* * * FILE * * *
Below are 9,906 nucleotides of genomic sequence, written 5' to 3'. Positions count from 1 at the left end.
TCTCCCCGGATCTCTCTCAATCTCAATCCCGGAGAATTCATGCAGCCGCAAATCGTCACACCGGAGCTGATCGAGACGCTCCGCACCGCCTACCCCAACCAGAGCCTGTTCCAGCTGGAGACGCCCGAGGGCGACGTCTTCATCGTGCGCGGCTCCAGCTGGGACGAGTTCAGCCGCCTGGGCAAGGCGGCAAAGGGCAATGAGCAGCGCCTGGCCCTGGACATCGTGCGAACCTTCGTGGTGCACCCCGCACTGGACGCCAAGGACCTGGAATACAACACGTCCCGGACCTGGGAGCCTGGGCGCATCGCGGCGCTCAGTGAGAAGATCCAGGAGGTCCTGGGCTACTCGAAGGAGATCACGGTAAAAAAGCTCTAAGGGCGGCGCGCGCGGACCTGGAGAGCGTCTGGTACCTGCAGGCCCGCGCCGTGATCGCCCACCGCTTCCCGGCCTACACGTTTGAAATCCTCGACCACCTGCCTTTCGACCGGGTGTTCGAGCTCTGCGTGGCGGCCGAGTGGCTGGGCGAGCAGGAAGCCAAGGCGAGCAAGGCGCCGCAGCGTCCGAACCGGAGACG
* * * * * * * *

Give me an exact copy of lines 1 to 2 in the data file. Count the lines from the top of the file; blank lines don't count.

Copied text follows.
Below are 9,906 nucleotides of genomic sequence, written 5' to 3'. Positions count from 1 at the left end.
TCTCCCCGGATCTCTCTCAATCTCAATCCCGGAGAATTCATGCAGCCGCAAATCGTCACACCGGAGCTGATCGAGACGCTCCGCACCGCCTACCCCAACCAGAGCCTGTTCCAGCTGGAGACGCCCGAGGGCGACGTCTTCATCGTGCGCGGCTCCAGCTGGGACGAGTTCAGCCGCCTGGGCAAGGCGGCAAAGGGCAATGAGCAGCGCCTGGCCCTGGACATCGTGCGAACCTTCGTGGTGCACCCCGCACTGGACGCCAAGGACCTGGAATACAACACGTCCCGGACCTGGGAGCCTGGGCGCATCGCGGCGCTCAGTGAGAAGATCCAGGAGGTCCTGGGCTACTCGAAGGAGATCACGGTAAAAAAGCTCTAAGGGCGGCGCGCGCGGACCTGGAGAGCGTCTGGTACCTGCAGGCCCGCGCCGTGATCGCCCACCGCTTCCCGGCCTACACGTTTGAAATCCTCGACCACCTGCCTTTCGACCGGGTGTTCGAGCTCTGCGTGGCGGCCGAGTGGCTGGGCGAGCAGGAAGCCAAGGCGAGCAAGGCGCCGCAGCGTCCGAACCGGAGACG